– You use rhythmic movement but you are not bound by it. The Rhythm changes constantly and you mix in a healthy dose of broken rhythm.

3. You go with the flow.

We prefer the phrase: “Go where there’s no resistance” but the principle is the same.

Let your movement flow from what is happening.

Don’t try to force a technique or strategy.

4. You don’t stop…


Constant motion is critical.

Change the distance, change the flow, change your position.

Never be in one place for more than an instant.

Unless it’s bait.

We teach all of this in the first phase of Clear’s Silat.

In a few days all 17 Phase 1 DVDs will be finished and I’ll put together several instructor packages and discounts for folks who want to study the system in depth.

Get started right now.

Head on over to amazon and get
Internal Combat Arts Vol 1: Kun Tao Silat

A shortcut by any other name…

“There are no shortcuts in Kung Fu.”

I bet you’ve heard this before. I know I have.

And I would almost agree.


What do you call the direct route when no one else knows it?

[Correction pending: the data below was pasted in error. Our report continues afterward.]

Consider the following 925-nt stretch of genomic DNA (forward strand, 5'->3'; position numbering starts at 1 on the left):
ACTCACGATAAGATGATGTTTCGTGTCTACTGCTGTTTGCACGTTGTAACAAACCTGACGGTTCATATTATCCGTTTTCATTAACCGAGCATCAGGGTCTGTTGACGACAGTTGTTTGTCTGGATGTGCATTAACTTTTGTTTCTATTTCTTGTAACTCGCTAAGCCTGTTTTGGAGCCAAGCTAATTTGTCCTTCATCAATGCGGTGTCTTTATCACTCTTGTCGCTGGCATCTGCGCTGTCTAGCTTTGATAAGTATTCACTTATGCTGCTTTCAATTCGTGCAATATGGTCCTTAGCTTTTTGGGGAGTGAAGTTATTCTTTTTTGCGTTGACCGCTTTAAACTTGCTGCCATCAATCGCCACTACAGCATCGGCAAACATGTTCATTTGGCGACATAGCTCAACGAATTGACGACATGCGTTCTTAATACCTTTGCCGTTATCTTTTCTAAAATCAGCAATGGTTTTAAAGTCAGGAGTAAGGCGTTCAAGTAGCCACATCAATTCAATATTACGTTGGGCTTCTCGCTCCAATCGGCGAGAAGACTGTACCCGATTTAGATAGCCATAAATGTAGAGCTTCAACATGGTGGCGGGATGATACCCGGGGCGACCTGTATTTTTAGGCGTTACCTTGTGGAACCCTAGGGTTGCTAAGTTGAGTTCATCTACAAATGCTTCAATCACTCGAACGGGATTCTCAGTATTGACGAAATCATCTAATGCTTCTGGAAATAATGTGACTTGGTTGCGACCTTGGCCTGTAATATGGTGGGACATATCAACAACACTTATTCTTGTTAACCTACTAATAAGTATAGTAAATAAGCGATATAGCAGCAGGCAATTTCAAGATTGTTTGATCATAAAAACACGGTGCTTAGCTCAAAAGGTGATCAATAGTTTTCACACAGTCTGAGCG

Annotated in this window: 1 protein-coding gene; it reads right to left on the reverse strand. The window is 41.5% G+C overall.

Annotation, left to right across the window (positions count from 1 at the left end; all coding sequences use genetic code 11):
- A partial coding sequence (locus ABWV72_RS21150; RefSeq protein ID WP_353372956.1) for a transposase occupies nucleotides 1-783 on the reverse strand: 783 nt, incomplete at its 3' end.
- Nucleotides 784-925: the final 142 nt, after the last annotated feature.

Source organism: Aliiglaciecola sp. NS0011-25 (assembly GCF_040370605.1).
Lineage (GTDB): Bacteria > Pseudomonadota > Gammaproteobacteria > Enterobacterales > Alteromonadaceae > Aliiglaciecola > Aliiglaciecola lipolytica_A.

It’s not really a short cut. It’s just how you get there.

Like taking the freeway instead of the scenic route. You’re going 75 mph while everyone else is winding their way through the mountains.

30 mph.

one switchback after another.

up the mountain, down the mountain, then back up again. Over and over and over.

Don’t get me wrong. I love the scenic route… When I have time.

But if someone told me I had directions to the freeway and I ended up on some one lane road in the middle of nowhere, I’d be pissed.

There are no shortcuts in kung fu ONLY if you know everything already.

I know I’ve still got a few things to learn…

So I always keep on eye out for that freeway sign.

Even Sigung Clear is still learning. Now more than ever. He’s constantly looking for the next level of information. Filling in more pieces of the puzzle.

And always looking for better ways to teach the things he already knows, in the hopes that his students will one day catch up to him.

If you feel like you’ve been on the scenic route a little too long…

Try the freeway for a change.

It’s still hard work,

But you’ll get there a lot faster.

Our Internal Combat Arts series is the on-ramp. Go check it out over on Amazon:

Backwards Kung Fu Teachings

Kung Fu is taught completely backwards.

  1. Learn your stances. Start building your low horse.
  2. Learn some forms & techniques.
  3. Maybe learn a couple drills.
  4. Learn some highly technical applications.
  5. And then maybe someday you learn about how the art really works, or you move beyond qigong sets and actually learn a little of what internal is really about.

This is backwards. It’s wrong. It’s designed to waste your time.
[Read more…]